Despite the hoopla, 3D printed plastic guns are at least as much of a risk to the shooter
"We are looking at a world in which anyone with a little bit of cash can bring an undetectable gun that can fire multiple bullets anywhere — including planes, government buildings, sporting events and schools," Schumer said. "3-D printers are a miraculous technology that have the potential to revolutionize manufacturing, but we need to make sure they are not being used to make deadly, undetectable weapons." . . .Others such as Eric Holder have made a big deal about these printers. From Fox News:
“This is an extremely serious problem,” Holder said in a statement. “This is a very worrisome threat to law enforcement and to people who fly every day. We can’t have guns legally in circulation that are not detectable by metal detectors.” . . .Of course, 3D plastic guns aren't really completely undetectable, though it does make the problem more difficult. From the Huffington Post:
Currently, X-ray machines used in many federal facilities can detect 3D weapons, unless they are broken down into component parts, in which case it may be up to security officials to recognize the individual components of the weapon. "Not every place you go to is like the airport," Griffith said. "A lot of places, [like] courthouses, all they have are metal detectors." . . .Computer World has this about how dangerous the plastic gun is to those who use them.
Last week, the Bureau of Alcohol, Tobacco, Firearms and Explosives (ATF) published videos demonstrating how some plastic models of the Liberator were able to fire up to eight rounds, while others exploded on the first round; the success of the weapon depended on the polymers and printers used. . . .A couple of the results of the BATFE test:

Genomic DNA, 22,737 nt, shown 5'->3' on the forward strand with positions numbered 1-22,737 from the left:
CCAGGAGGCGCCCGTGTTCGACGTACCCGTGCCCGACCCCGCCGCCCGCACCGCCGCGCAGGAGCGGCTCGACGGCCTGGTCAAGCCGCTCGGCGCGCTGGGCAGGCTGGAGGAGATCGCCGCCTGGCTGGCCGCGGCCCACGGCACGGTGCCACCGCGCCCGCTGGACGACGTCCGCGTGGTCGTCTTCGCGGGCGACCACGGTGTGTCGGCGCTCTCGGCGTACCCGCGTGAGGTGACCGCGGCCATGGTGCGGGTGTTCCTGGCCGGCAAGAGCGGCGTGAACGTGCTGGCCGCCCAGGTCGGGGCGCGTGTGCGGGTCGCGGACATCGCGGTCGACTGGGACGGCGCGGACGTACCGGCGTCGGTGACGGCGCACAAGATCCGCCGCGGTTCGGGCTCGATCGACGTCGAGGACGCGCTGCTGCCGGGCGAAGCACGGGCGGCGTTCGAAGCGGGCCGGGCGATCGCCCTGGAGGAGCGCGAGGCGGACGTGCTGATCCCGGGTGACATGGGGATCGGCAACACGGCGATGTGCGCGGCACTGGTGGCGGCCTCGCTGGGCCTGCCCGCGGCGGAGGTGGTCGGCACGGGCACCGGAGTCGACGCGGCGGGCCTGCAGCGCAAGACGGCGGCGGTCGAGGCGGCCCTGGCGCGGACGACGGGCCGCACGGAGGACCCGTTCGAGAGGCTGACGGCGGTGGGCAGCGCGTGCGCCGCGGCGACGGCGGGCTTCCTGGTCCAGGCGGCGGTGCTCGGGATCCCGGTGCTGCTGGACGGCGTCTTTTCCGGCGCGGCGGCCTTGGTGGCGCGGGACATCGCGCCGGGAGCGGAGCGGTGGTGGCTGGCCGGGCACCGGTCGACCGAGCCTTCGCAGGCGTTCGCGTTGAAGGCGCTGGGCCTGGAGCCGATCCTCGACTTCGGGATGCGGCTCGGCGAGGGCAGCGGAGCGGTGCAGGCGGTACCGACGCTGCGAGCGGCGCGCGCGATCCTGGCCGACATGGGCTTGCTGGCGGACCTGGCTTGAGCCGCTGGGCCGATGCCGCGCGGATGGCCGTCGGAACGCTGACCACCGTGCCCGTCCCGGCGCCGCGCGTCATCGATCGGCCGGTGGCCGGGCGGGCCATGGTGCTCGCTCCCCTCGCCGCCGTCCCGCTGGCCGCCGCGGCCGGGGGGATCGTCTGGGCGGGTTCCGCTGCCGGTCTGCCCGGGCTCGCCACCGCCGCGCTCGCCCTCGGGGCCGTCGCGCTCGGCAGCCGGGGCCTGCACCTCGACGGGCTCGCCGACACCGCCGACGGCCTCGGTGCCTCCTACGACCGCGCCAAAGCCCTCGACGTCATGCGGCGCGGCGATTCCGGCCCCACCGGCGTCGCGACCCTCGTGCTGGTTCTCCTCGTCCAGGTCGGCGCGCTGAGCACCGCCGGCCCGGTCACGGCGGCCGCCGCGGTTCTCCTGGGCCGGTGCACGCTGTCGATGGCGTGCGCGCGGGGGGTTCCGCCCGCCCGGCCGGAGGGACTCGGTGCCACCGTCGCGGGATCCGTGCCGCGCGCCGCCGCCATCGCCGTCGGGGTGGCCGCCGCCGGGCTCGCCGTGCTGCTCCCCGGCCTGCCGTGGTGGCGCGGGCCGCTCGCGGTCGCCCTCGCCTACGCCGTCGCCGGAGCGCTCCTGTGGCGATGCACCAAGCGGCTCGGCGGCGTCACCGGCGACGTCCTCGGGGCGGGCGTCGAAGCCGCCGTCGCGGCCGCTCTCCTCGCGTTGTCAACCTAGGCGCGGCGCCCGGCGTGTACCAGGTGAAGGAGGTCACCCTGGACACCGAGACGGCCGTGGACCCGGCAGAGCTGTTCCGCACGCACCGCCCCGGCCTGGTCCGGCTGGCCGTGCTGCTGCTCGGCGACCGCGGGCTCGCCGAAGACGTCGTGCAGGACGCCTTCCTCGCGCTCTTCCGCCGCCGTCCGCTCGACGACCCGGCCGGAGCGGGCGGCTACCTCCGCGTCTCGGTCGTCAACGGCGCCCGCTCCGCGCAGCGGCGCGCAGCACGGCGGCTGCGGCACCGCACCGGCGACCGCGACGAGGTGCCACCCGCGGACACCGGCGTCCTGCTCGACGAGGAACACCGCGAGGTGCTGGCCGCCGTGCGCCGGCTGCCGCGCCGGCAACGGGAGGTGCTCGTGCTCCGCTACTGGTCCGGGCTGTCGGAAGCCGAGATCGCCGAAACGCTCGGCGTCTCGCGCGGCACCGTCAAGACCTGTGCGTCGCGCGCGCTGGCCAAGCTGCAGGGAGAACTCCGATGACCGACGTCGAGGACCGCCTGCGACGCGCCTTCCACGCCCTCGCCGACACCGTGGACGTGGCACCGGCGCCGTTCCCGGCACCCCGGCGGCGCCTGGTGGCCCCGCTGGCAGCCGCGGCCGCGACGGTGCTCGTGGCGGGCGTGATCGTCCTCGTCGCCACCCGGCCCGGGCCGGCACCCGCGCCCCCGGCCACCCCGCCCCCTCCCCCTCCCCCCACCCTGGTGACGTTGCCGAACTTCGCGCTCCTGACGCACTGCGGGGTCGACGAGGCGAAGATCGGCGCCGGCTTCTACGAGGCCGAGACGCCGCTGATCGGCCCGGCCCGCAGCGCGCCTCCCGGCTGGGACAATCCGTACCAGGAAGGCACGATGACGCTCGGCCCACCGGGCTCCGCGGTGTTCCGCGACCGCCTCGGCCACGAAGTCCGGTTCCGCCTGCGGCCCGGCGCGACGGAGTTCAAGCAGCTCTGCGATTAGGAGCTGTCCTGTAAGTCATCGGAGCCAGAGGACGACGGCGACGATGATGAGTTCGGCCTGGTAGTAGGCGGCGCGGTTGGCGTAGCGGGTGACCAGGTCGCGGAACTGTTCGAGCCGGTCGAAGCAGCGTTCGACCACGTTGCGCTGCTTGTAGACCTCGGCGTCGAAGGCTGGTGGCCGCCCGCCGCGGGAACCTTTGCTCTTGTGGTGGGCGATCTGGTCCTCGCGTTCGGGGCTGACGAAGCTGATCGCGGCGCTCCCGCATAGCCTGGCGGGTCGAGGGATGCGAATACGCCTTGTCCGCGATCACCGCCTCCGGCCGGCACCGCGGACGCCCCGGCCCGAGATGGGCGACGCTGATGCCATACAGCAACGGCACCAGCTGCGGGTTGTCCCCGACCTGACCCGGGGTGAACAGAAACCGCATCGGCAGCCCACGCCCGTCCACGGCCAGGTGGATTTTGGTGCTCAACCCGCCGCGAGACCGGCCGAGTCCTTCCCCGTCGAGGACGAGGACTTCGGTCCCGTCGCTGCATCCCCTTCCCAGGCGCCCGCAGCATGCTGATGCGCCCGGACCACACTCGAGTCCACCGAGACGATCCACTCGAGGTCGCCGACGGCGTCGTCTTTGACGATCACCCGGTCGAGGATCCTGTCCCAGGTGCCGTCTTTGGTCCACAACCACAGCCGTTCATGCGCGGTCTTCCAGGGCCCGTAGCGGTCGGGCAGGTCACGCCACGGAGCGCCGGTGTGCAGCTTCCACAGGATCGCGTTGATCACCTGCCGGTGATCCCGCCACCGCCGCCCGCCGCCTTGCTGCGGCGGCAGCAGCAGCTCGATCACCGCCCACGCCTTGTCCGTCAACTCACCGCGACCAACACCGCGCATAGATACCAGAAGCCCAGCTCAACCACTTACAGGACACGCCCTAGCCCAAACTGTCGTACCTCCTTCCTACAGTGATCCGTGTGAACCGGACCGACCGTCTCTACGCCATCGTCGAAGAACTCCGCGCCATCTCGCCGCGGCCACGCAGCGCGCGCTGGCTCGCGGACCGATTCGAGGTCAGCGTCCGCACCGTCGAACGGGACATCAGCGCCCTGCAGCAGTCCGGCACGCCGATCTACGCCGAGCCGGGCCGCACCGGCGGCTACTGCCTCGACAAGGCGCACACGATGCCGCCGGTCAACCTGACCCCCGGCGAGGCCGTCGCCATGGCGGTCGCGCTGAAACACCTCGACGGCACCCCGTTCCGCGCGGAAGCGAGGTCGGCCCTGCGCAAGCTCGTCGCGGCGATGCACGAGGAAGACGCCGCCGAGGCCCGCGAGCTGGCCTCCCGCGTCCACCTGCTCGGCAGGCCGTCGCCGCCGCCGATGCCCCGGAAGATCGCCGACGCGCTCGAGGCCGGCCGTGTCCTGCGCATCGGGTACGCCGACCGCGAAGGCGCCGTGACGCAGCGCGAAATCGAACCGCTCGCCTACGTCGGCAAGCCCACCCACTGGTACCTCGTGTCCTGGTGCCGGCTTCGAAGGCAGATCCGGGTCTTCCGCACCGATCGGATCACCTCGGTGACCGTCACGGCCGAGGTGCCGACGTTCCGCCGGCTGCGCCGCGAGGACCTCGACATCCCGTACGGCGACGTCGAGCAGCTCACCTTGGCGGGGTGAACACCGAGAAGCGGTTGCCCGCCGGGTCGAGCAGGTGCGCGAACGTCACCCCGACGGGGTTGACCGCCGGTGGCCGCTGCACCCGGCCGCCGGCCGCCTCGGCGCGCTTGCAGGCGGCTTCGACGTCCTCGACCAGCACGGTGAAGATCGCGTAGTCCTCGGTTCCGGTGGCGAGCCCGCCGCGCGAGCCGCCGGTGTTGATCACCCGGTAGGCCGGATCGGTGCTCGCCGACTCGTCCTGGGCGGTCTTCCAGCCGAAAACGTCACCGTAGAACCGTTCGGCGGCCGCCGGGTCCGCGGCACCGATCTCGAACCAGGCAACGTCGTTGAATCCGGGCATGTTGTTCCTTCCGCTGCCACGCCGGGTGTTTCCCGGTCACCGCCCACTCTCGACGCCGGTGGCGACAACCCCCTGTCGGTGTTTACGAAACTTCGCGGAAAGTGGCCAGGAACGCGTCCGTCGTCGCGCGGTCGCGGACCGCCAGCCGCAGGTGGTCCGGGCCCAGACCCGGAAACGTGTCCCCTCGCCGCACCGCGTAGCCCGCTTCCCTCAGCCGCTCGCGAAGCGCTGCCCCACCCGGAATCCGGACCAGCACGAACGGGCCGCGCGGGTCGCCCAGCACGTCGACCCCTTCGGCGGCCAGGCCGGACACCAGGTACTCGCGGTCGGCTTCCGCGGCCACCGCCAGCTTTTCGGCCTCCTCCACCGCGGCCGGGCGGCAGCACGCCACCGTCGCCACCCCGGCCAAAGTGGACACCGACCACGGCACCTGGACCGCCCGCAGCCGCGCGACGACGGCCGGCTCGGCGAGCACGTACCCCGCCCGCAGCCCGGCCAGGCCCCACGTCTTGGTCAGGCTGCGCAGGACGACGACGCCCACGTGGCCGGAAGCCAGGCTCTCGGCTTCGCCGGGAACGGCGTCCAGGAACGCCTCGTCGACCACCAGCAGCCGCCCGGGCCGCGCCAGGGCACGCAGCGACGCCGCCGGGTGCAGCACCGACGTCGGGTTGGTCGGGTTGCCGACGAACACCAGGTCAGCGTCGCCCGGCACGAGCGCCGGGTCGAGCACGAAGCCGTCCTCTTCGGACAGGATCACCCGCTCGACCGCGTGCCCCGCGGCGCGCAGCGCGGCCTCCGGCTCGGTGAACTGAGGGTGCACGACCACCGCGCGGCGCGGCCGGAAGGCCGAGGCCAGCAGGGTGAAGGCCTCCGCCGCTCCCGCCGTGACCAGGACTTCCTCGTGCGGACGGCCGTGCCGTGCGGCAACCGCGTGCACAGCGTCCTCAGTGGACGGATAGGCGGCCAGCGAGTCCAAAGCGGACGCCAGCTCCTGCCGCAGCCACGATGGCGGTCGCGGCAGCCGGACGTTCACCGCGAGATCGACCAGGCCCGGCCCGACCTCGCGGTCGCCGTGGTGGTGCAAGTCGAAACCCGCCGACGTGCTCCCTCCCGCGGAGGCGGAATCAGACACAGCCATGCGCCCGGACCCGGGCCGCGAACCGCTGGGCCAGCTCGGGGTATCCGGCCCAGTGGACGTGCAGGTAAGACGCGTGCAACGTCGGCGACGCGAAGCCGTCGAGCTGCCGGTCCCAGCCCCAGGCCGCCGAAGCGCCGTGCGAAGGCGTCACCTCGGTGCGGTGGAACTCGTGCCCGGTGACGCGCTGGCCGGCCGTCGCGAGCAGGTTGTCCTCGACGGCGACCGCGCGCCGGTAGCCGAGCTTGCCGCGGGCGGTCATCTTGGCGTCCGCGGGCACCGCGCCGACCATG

A truly all-plastic firearm “would be very unreliable and very unsafe,” according to Larry Keane, senior vice president of the National Shooting Sports Foundation, a trade group representing gun manufacturers that’s allied with the National Rifle Association. . . .Other law enforcement organizations around the world are even much less positive. From Gizmodo:
Police Commissioner Andrew Scipione called a press conference today after the NSW [Australia] Police Force concluded its experiments with 3D printable weapons, including The Liberator. The boffins over at the NSW Police bought themselves a 3D printer for $1700 and decided to test how easy it would be to build their own gun. They downloaded the blueprints for The Liberator from the internet and printed out two weapons to test fire.
All in all, they printed the 15 parts required to assemble The Liberator in 27 hours and assembled it within 60 seconds with a firing pin fashioned out of a steel nail. The two guns were test fired into a block of resin designed to simulate human muscle, and the first bullet penetrated the resin block up to 17 centimetres. NSW Police Ballistics division confirm that it would be a fatal wound if pointed at someone.
What’s interesting about the second device they tested, however, was the “catastrophic failure” of the weapon. Translation? It exploded. The plastic gave way to the brutal force of an exploding .38 caliber bullet and the barrel exploded. . . .The law banning plastic guns is particularly useless because metal used in the gun to make it legal could be easily removed.
Schumer said the Liberator's CAD blueprint allows for a piece of metal that can be easily removed and plays no functional role but renders the gun legal; bullets can be fired from the gun even though it is made entirely of plastic. . . .The Undetectable Firearms Act was passed in 1988, then renewed in 1998 and again in 2003. Here is something that I wrote about plastic guns back in 2003 and something about 3D printing earlier this year. To me the more important problem is the fact that metal guns that work identically to other manufactured guns can be made using 3D printers.
Philadelphia is posed to ban 3D printed guns that aren't made by licensed gun makers. Other articles on the 3D plastic gun debate are here and here.
Labels: 3D Printed Gun